The e-commerce giant is reportedly securing a warehouse space in west Dublin for packing and shipping out Irish orders locally.
Amazon is reportedly preparing to open its first fulfilment centre in Ireland, which will speed up deliveries to Irish customers.
Bloomberg first reported that the e-commerce giant is in the process of securing a 650,000 sq ft warehouse in Baldonnell in west Dublin.
This would be Amazon’s first full-fledged fulfilment centre in Ireland where orders are packed and shipped out.
Orders to Ireland have typically been fulfilled in the UK. Last year, Amazon opened a delivery warehouse in Rathcoole for Amazon Prime orders as a go-between, where its local delivery partner Zeus Logistics could pick up orders arriving from the UK. Most other Amazon shipments are currently handled by An Post.
The Baldonnell fulfilment centre would mean faster deliveries for Irish orders as stock would be held in Ireland. Crucially for Amazon, it would avoid the extra shipping charges and logistics delays coming from the UK that have been brought on by Brexit. For Irish sellers on Amazon, they would have access to the tech giant’s marketplace and logistics locally.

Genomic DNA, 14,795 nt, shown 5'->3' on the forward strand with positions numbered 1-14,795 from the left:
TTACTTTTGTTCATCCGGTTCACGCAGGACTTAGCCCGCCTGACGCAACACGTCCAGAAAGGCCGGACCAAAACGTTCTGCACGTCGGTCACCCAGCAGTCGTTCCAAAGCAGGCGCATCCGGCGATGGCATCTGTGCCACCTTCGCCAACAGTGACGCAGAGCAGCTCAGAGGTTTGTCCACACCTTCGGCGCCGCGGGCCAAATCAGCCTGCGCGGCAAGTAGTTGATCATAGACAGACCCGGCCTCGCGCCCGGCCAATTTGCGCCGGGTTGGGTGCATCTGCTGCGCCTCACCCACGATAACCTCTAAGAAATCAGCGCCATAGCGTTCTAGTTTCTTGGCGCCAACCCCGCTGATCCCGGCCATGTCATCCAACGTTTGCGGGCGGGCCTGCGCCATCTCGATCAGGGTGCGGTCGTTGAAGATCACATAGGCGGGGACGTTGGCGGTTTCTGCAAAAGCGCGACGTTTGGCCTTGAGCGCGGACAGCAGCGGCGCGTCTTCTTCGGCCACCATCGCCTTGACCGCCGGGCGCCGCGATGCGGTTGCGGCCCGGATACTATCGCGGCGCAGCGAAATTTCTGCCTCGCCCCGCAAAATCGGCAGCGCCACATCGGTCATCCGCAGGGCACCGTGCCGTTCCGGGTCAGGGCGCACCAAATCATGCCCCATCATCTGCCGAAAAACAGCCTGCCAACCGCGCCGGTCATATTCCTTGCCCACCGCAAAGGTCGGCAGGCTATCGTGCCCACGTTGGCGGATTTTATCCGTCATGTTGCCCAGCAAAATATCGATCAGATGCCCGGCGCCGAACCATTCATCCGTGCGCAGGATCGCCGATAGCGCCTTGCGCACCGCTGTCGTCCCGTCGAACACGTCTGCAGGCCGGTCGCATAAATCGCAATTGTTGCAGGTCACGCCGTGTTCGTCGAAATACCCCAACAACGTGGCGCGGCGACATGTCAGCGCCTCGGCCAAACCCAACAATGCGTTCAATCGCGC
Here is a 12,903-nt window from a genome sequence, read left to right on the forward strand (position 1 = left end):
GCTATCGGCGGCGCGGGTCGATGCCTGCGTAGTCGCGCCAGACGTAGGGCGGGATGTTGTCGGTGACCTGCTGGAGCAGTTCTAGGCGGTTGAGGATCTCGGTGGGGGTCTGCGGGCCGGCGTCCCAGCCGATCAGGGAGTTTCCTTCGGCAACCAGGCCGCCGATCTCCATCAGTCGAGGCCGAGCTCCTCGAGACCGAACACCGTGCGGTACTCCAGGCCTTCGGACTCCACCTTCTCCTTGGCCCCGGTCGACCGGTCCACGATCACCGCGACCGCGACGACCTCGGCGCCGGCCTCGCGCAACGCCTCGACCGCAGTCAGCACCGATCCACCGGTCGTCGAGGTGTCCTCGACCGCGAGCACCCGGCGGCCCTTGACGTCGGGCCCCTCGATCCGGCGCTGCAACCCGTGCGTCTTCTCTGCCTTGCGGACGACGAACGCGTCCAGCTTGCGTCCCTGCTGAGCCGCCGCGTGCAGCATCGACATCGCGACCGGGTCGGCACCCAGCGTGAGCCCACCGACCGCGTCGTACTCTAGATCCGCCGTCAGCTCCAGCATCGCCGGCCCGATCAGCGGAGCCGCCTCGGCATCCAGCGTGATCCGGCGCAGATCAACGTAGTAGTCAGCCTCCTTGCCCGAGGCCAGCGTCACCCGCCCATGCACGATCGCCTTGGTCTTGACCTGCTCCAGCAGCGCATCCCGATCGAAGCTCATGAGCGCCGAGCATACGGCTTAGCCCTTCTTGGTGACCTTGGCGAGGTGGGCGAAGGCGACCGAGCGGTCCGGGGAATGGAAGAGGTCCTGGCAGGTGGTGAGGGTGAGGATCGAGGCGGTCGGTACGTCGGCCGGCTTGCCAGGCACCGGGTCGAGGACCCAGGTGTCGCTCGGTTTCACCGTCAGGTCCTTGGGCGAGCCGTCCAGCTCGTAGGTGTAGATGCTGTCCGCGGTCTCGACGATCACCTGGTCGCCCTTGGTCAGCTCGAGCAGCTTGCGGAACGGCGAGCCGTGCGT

Amazon has not commented on the fulfilment centre reports, but The Irish Times reported that An Post has welcomed the news.
“By avoiding the Brexit pipeline, Amazon can get their parcels to us in An Post faster for immediate delivery to the customer. We work closely with Amazon who value our logistics and local expertise,” Gilles Fernandez, the sales director of An Post Commerce, said.
Amazon’s already dominant position in online retail was reinforced last year during the Covid-19 pandemic as lockdowns drove e-commerce activity to record highs. It opened new fulfilment centres in the UK to meet this growing demand and launched in Sweden for the first time.
Last July, Amazon announced 1,000 new jobs in Dublin and Cork – mostly technical roles to support its Amazon Web Services operations and data centres here. It is not known how many people would be employed at the new Dublin fulfilment centre.